Gary Johnson, manager of Torquay United:

However good you are, a week without a job in football feels like a month, because you feel like you should be working. I guess that’s the same for anybody who finds themselves out of work.

My son Lee is going through that at the moment after leaving Bristol City.

It’s the first time it’s happened to him in that way - unlike his dad, who’s had to handle it a couple of times over the past 30 odd years in management!

People naturally think that someone like me, with all my experience, would be able to come up with just the right help, advice and ‘inside information’ to help your son in this situation. But it’s not quite like that.

Although Lee is a relatively young man at 39, he’s already an experienced manager.

He’s been at Oldham and Barnsley, moving on each time for compensation, and after four-and-a-half years at Ashton Gate, I think he was the longest-serving manager in the Championship.

He lasted, almost to the day, the same amount of time as me when I was at Bristol City a few years ago - there’s a coincidence.

Yes, Lee can take advice from people, and there’s a lot of people willing to give it. But sometimes you just have to regroup, get your mind right, decide what you want and get on with it.

The last thing I would do is tell him what to do.

His mum and I can put the parents’ side of things and, of course, we’ve done that, but Lee has got a lot of good friends in the game, his representatives are working for him and he’s quite comfortable with the situation.

It’s always disappointing to leave a club, especially after so long.

Almost five years somewhere is a long stint, and it’s very difficult to keep, in a way, reinventing yourself for everyone.

So there can be a cut-off point to your time at a club, unless you’re an Alex Ferguson or Arsene Wenger, who’s winning trophies every year.

What happens is that, once you get the team to where it’s winning games on a regular basis, bigger clubs start picking off your players.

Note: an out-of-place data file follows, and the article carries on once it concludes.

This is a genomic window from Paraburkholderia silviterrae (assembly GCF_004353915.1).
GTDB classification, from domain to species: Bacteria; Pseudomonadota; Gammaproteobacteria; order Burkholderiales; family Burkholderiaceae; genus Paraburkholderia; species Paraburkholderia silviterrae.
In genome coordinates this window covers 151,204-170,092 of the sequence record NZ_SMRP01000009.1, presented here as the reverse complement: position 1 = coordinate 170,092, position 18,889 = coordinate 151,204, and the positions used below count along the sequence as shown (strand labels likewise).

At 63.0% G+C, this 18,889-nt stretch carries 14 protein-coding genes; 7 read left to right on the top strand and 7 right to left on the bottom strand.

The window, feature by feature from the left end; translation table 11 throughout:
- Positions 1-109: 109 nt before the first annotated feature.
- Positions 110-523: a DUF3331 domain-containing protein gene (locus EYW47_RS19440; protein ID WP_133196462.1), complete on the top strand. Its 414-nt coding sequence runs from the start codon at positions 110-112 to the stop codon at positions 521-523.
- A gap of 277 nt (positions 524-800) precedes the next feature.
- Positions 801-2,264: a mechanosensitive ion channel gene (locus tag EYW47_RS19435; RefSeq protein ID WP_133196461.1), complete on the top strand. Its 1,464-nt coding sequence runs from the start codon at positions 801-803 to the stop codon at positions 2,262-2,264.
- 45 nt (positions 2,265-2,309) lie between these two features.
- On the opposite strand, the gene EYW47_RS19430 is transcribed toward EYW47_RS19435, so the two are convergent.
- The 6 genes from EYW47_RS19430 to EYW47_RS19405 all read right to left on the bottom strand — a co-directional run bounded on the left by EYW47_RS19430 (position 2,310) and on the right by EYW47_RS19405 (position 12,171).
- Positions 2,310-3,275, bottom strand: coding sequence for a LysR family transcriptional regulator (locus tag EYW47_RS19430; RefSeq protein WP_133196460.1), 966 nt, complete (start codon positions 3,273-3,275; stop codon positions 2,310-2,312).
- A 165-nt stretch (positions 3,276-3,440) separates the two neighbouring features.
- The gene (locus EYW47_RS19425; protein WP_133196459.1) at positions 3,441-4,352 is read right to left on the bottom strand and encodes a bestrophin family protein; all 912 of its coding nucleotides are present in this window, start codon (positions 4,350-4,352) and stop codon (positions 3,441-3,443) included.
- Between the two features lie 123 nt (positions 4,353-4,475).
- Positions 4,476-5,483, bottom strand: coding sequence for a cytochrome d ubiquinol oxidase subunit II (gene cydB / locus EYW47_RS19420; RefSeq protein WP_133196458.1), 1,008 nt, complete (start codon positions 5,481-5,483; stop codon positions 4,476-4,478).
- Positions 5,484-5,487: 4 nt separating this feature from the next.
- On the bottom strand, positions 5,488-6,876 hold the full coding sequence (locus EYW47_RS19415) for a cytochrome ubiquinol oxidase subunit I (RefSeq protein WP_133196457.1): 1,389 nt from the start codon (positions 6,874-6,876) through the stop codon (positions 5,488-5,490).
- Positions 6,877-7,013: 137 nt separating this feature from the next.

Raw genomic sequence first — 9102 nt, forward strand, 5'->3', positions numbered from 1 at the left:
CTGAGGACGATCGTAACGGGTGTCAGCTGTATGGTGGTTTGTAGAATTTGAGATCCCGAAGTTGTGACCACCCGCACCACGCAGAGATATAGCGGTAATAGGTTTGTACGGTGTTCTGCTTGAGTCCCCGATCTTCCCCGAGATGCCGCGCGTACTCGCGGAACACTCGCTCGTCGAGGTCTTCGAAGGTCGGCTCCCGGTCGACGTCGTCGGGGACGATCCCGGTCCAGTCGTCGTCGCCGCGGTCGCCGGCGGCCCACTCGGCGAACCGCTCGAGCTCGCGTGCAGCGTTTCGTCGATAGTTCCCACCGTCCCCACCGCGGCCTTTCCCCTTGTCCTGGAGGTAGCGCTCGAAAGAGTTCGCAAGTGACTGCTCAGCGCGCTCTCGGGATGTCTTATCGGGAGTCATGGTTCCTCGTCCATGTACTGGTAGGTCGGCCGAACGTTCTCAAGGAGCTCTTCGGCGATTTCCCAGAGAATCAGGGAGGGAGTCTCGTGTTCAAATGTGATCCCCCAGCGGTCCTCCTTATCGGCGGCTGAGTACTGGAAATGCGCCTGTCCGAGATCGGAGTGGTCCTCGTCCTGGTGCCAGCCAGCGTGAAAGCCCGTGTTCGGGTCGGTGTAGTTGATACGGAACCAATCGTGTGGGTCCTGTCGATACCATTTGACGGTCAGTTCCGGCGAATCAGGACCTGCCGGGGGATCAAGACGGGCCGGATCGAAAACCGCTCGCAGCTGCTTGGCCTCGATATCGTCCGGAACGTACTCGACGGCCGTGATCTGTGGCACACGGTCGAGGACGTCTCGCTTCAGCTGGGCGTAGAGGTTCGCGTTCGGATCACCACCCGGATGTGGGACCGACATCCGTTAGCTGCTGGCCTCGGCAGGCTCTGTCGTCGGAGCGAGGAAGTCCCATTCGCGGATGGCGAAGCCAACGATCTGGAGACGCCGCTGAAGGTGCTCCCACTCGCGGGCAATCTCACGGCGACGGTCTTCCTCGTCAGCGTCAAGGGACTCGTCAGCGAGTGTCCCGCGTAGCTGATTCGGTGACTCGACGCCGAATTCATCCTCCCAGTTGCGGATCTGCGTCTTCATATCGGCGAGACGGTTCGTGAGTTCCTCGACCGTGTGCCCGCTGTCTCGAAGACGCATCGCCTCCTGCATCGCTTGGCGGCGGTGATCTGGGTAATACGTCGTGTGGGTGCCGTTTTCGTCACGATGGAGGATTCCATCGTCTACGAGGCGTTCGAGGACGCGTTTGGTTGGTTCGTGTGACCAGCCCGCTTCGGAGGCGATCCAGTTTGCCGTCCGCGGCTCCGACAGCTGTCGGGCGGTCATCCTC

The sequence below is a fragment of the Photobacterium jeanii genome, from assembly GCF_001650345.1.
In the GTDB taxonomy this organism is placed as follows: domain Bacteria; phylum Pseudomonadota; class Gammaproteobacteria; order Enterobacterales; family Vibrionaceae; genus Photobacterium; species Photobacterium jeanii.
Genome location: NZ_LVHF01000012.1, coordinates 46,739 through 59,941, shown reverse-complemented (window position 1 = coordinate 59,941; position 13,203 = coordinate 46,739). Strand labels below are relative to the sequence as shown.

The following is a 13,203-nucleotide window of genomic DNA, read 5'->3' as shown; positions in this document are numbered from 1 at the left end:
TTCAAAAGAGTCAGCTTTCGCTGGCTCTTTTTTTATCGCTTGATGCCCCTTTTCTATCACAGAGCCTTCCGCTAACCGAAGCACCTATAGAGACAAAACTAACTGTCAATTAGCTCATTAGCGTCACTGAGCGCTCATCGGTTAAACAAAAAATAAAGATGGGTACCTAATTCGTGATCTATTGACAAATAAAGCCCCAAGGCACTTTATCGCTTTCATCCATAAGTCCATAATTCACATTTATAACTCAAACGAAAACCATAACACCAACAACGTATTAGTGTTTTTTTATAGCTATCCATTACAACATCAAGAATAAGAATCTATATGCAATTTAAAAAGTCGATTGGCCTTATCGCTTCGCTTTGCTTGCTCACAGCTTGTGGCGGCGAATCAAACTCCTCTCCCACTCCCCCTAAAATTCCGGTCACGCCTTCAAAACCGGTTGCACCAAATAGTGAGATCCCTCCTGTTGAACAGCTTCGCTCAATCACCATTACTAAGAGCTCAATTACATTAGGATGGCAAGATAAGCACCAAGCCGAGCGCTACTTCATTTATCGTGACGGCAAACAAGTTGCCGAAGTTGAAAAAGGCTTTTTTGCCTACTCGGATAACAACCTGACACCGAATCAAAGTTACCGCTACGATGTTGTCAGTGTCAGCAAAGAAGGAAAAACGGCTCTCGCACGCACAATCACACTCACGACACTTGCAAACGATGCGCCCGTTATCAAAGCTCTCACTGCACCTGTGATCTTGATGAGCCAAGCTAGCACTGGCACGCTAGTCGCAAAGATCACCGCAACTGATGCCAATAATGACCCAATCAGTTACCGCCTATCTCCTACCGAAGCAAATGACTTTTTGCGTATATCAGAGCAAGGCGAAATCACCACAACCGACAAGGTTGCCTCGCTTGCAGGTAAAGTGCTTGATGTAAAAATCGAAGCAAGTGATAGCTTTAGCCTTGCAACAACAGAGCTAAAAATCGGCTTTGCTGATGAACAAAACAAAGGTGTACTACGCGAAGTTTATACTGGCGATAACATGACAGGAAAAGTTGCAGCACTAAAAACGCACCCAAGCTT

You’ve got to keep rebuilding all the time, which isn’t always easy.

What you’ve got to be proud of is that you take that club to its highest potential as you see it, before you start losing players.

I had a couple of promotions early in my career, because I took jobs which had potential in them - I didn’t take a job just for the sake of it.

Lee has done very well in giving himself a profile and a decent ‘CV’. If I was a chairman at the right type of club, and not his dad, he would be the perfect candidate. But I’m bound to say that, aren’t I?

By the way, I was asked the other day whether Lee might come down to help with some coaching during our own pre-season.

He would be welcome if he wanted to, but I don’t think he will. He had enough time working with me during his playing days!

In addition, I treat all my players like my ‘son’, so I’m pleased that two of my ‘sons’, Frank Vincent and Robbie Cundy, are moving onwards and upwards.

After two years with us from AFC Bournemouth, Frank will be on a similar long loan to Scunthorpe and Robbie (Bristol City) has joined my old club Cambridge United, both in League Two.

They are both great, talented lads, and all you hope is that they’ve gone somewhere where they’re going to play games. and not just be part of the squad.

Stay safe everyone, and speak soon...